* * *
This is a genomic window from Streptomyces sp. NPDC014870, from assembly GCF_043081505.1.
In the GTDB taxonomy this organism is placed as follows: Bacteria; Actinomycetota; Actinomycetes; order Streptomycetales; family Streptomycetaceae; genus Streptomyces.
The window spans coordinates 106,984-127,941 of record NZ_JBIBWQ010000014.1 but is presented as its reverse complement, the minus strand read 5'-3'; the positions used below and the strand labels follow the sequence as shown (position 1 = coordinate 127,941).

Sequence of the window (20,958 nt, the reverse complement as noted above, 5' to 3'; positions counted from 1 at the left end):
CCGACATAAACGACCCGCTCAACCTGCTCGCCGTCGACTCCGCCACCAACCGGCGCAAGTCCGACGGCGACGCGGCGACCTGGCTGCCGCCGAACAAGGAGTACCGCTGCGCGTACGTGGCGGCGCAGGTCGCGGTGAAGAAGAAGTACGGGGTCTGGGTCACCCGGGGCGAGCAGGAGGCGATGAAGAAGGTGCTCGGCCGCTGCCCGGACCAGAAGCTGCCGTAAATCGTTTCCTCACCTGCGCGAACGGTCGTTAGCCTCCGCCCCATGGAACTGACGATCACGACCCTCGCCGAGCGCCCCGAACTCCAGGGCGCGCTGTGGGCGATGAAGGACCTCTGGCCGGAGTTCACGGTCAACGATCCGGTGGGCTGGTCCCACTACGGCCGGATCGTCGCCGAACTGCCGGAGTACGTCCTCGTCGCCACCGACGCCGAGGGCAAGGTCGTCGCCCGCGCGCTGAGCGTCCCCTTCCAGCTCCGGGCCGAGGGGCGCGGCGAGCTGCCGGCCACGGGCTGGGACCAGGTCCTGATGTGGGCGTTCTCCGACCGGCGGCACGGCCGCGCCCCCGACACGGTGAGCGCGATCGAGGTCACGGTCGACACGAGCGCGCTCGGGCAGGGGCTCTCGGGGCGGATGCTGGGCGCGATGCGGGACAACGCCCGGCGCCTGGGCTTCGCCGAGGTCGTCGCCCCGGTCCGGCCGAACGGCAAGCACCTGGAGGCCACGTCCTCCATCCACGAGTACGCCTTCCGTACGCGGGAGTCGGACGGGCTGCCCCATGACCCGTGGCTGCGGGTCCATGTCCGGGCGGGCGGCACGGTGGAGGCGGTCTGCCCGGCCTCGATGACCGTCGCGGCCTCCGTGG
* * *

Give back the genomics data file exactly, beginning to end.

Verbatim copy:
This is a genomic window from Streptomyces sp. NPDC014870, from assembly GCF_043081505.1.
In the GTDB taxonomy this organism is placed as follows: Bacteria; Actinomycetota; Actinomycetes; order Streptomycetales; family Streptomycetaceae; genus Streptomyces.
The window spans coordinates 106,984-127,941 of record NZ_JBIBWQ010000014.1 but is presented as its reverse complement, the minus strand read 5'-3'; the positions used below and the strand labels follow the sequence as shown (position 1 = coordinate 127,941).

Sequence of the window (20,958 nt, the reverse complement as noted above, 5' to 3'; positions counted from 1 at the left end):
CCGACATAAACGACCCGCTCAACCTGCTCGCCGTCGACTCCGCCACCAACCGGCGCAAGTCCGACGGCGACGCGGCGACCTGGCTGCCGCCGAACAAGGAGTACCGCTGCGCGTACGTGGCGGCGCAGGTCGCGGTGAAGAAGAAGTACGGGGTCTGGGTCACCCGGGGCGAGCAGGAGGCGATGAAGAAGGTGCTCGGCCGCTGCCCGGACCAGAAGCTGCCGTAAATCGTTTCCTCACCTGCGCGAACGGTCGTTAGCCTCCGCCCCATGGAACTGACGATCACGACCCTCGCCGAGCGCCCCGAACTCCAGGGCGCGCTGTGGGCGATGAAGGACCTCTGGCCGGAGTTCACGGTCAACGATCCGGTGGGCTGGTCCCACTACGGCCGGATCGTCGCCGAACTGCCGGAGTACGTCCTCGTCGCCACCGACGCCGAGGGCAAGGTCGTCGCCCGCGCGCTGAGCGTCCCCTTCCAGCTCCGGGCCGAGGGGCGCGGCGAGCTGCCGGCCACGGGCTGGGACCAGGTCCTGATGTGGGCGTTCTCCGACCGGCGGCACGGCCGCGCCCCCGACACGGTGAGCGCGATCGAGGTCACGGTCGACACGAGCGCGCTCGGGCAGGGGCTCTCGGGGCGGATGCTGGGCGCGATGCGGGACAACGCCCGGCGCCTGGGCTTCGCCGAGGTCGTCGCCCCGGTCCGGCCGAACGGCAAGCACCTGGAGGCCACGTCCTCCATCCACGAGTACGCCTTCCGTACGCGGGAGTCGGACGGGCTGCCCCATGACCCGTGGCTGCGGGTCCATGTCCGGGCGGGCGGCACGGTGGAGGCGGTCTGCCCGGCCTCGATGACCGTCGCGGCCTCCGTGG